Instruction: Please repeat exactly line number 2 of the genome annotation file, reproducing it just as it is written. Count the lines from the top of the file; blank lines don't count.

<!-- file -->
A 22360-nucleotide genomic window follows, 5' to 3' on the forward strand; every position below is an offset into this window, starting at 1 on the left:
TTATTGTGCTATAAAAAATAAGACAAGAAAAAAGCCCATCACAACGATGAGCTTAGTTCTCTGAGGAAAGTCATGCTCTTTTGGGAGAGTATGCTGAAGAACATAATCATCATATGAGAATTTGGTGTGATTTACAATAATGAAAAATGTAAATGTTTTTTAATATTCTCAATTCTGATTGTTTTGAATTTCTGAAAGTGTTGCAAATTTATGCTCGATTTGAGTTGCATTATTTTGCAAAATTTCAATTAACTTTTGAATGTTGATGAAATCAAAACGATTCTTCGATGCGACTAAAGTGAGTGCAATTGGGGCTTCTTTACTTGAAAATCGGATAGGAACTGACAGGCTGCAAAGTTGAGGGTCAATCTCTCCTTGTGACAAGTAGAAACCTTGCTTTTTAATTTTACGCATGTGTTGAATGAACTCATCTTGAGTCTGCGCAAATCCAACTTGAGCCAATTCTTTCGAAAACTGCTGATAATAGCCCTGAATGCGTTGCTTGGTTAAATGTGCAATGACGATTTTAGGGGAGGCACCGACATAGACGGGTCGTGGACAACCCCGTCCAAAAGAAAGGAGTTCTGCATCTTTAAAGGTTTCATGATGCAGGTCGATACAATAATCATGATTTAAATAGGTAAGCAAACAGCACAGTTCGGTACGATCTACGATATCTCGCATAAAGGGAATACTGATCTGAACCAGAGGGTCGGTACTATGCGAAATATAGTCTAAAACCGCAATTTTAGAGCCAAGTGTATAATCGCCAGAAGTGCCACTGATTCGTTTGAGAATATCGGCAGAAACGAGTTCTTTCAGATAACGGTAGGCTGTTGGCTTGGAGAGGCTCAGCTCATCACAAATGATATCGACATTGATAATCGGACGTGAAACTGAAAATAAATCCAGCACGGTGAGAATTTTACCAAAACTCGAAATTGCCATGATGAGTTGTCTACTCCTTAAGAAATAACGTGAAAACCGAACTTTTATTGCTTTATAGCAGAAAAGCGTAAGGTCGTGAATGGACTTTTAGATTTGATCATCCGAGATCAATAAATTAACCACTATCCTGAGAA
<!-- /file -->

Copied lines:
TTATTGTGCTATAAAAAATAAGACAAGAAAAAAGCCCATCACAACGATGAGCTTAGTTCTCTGAGGAAAGTCATGCTCTTTTGGGAGAGTATGCTGAAGAACATAATCATCATATGAGAATTTGGTGTGATTTACAATAATGAAAAATGTAAATGTTTTTTAATATTCTCAATTCTGATTGTTTTGAATTTCTGAAAGTGTTGCAAATTTATGCTCGATTTGAGTTGCATTATTTTGCAAAATTTCAATTAACTTTTGAATGTTGATGAAATCAAAACGATTCTTCGATGCGACTAAAGTGAGTGCAATTGGGGCTTCTTTACTTGAAAATCGGATAGGAACTGACAGGCTGCAAAGTTGAGGGTCAATCTCTCCTTGTGACAAGTAGAAACCTTGCTTTTTAATTTTACGCATGTGTTGAATGAACTCATCTTGAGTCTGCGCAAATCCAACTTGAGCCAATTCTTTCGAAAACTGCTGATAATAGCCCTGAATGCGTTGCTTGGTTAAATGTGCAATGACGATTTTAGGGGAGGCACCGACATAGACGGGTCGTGGACAACCCCGTCCAAAAGAAAGGAGTTCTGCATCTTTAAAGGTTTCATGATGCAGGTCGATACAATAATCATGATTTAAATAGGTAAGCAAACAGCACAGTTCGGTACGATCTACGATATCTCGCATAAAGGGAATACTGATCTGAACCAGAGGGTCGGTACTATGCGAAATATAGTCTAAAACCGCAATTTTAGAGCCAAGTGTATAATCGCCAGAAGTGCCACTGATTCGTTTGAGAATATCGGCAGAAACGAGTTCTTTCAGATAACGGTAGGCTGTTGGCTTGGAGAGGCTCAGCTCATCACAAATGATATCGACATTGATAATCGGACGTGAAACTGAAAATAAATCCAGCACGGTGAGAATTTTACCAAAACTCGAAATTGCCATGATGAGTTGTCTACTCCTTAAGAAATAACGTGAAAACCGAACTTTTATTGCTTTATAGCAGAAAAGCGTAAGGTCGTGAATGGACTTTTAGATTTGATCATCCGAGATCAATAAATTAACCACTATCCTGAGAA